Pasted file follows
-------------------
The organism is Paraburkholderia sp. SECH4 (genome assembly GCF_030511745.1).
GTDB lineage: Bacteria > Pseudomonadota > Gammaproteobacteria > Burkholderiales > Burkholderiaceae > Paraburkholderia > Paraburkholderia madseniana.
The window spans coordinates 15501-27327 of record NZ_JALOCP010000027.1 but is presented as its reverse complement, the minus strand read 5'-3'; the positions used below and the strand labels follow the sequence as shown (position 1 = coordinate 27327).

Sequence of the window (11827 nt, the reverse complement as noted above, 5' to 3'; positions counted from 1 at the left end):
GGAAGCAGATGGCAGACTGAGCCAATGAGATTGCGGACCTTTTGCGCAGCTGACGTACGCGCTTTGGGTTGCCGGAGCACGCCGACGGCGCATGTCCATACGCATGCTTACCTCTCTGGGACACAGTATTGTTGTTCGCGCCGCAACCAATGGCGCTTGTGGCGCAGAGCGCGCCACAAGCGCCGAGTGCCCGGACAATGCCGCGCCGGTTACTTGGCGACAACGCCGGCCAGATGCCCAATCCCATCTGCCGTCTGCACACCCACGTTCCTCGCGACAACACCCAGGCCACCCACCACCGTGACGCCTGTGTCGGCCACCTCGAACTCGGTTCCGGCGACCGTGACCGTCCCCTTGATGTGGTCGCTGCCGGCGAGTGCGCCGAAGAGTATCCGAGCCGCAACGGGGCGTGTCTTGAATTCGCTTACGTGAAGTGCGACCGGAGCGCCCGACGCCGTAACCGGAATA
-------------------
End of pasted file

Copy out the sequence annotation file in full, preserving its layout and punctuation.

The organism is Paraburkholderia sp. SECH4 (genome assembly GCF_030511745.1).
GTDB lineage: Bacteria > Pseudomonadota > Gammaproteobacteria > Burkholderiales > Burkholderiaceae > Paraburkholderia > Paraburkholderia madseniana.
The window spans coordinates 15501-27327 of record NZ_JALOCP010000027.1 but is presented as its reverse complement, the minus strand read 5'-3'; the positions used below and the strand labels follow the sequence as shown (position 1 = coordinate 27327).

Sequence of the window (11827 nt, the reverse complement as noted above, 5' to 3'; positions counted from 1 at the left end):
GGAAGCAGATGGCAGACTGAGCCAATGAGATTGCGGACCTTTTGCGCAGCTGACGTACGCGCTTTGGGTTGCCGGAGCACGCCGACGGCGCATGTCCATACGCATGCTTACCTCTCTGGGACACAGTATTGTTGTTCGCGCCGCAACCAATGGCGCTTGTGGCGCAGAGCGCGCCACAAGCGCCGAGTGCCCGGACAATGCCGCGCCGGTTACTTGGCGACAACGCCGGCCAGATGCCCAATCCCATCTGCCGTCTGCACACCCACGTTCCTCGCGACAACACCCAGGCCACCCACCACCGTGACGCCTGTGTCGGCCACCTCGAACTCGGTTCCGGCGACCGTGACCGTCCCCTTGATGTGGTCGCTGCCGGCGAGTGCGCCGAAGAGTATCCGAGCCGCAACGGGGCGTGTCTTGAATTCGCTTACGTGAAGTGCGACCGGAGCGCCCGACGCCGTAACCGGAATA